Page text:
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ESG: Nine Actions CFOs and Finance Leaders Can Take Today

Chris Wright, Managing Director Global Leader, Business Performance Improvement Practice

Findings from our latest Global Finance Trends survey reveal that environmental, social and governance (ESG) strategy and reporting are taking center stage as a top priority of CFOs today. Case in point: In 75% of organizations, the finance team has taken on ESG risks and issues as part of its role.

With their unique blend of financial management fundamentals, risk intelligence and access to forward-looking, data-driven insights, CFOs continue to extend their value to the organization beyond the boundaries of traditional finance and accounting activities. They are increasingly devoting more time, attention and resources to enterprise ESG initiatives and are key contributors to the enterprise’s ESG strategy and related dialogue in the C-suite and boardroom.

Not only are stakeholders, customers and investors placing increasing importance and expectations on corporations to drive social change, but a growing number of governments and regulatory authorities are putting forth requirements for ESG reporting. Europe has led the way in promulgating these requirements, but other jurisdictions are catching up quickly. For example, in the United States, the U.S. Securities and Exchange Commission has issued proposed rules that would require reporting companies to enhance and standardize climate-related disclosures contained in registration statements and periodic reports.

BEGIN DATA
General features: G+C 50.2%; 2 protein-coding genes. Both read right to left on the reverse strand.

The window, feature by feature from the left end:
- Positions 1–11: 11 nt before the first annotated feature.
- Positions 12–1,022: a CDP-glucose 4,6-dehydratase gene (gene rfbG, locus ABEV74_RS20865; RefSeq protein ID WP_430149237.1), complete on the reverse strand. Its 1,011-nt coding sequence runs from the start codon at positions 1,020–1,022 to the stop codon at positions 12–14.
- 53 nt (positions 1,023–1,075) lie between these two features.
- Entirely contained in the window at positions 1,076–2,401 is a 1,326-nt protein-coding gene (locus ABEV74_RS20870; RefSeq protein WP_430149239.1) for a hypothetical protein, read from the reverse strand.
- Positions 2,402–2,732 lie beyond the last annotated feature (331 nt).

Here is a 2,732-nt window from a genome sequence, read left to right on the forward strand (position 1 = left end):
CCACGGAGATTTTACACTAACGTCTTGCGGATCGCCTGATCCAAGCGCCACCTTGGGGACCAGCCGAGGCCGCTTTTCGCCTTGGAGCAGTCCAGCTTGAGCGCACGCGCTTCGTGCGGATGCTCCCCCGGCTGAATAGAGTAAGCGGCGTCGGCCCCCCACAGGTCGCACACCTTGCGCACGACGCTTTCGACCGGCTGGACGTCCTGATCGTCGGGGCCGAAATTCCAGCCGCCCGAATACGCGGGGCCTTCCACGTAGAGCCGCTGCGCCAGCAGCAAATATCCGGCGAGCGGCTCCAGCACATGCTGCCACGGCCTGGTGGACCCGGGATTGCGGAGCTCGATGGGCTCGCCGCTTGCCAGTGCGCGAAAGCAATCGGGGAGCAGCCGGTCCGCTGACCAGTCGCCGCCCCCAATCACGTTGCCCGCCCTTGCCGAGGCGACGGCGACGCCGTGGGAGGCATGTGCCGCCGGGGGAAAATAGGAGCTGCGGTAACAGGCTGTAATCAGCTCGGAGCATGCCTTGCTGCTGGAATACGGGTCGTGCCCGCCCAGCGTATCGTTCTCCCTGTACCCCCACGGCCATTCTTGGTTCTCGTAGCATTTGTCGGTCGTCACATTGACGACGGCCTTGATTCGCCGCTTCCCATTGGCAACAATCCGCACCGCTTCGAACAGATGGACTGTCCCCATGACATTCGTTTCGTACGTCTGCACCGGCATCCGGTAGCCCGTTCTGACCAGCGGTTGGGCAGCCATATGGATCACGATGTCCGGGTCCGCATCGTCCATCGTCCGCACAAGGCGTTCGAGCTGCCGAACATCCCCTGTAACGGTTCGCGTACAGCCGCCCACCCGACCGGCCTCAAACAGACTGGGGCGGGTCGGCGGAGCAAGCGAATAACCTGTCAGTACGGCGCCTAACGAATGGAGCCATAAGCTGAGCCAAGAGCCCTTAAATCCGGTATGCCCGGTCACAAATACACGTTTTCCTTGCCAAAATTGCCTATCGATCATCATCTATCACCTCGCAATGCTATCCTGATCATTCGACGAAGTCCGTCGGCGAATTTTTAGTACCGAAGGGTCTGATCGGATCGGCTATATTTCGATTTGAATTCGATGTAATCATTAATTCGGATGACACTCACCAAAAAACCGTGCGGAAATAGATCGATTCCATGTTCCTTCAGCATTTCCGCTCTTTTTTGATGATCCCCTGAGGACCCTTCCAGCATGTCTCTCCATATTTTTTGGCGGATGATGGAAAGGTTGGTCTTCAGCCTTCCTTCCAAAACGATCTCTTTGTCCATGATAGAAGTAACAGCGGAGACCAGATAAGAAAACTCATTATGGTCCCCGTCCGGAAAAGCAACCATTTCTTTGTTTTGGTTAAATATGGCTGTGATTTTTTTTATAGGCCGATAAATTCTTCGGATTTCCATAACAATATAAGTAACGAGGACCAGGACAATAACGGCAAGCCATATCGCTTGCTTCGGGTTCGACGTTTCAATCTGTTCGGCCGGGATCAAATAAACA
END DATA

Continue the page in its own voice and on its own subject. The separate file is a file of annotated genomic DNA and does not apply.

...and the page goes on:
Given their experience in complying with various human capital disclosure requirements, CFOs should take a prominent role in tracking, reporting and improving performance against their company’s ESG goals.

Today, nearly every strategy and planning session among board members and C-suite leaders addresses ESG. Yet many companies – 34% of publicly held organizations and 22% of privately held organizations, according to our research – feel they are not ready for potential new required ESG disclosures and need additional skills and resources, development of necessary internal data, and more time.

Nine key ESG actions to take

As organizations begin to implement formal ESG strategies and reporting in accordance with regulations and best practices, CFOs and financial leaders can take the following actions:

  1. Make a plan. As with any other key initiative, there must be a strategy and a plan for ESG programs and activities. They cannot be approached as a side project. Consider where the organization is, where it wants to be, and what initiatives or actions are needed to bridge the gap.
  2. Be flexible. Recognize that ESG operating and reporting rules and regulations are in flux, as are stakeholder demands, leading to likely shifts in expectations and needs in operations and reporting. Ongoing programs and lean managing can help an organization stay flexible and agile to respond to changing demands and inquiries.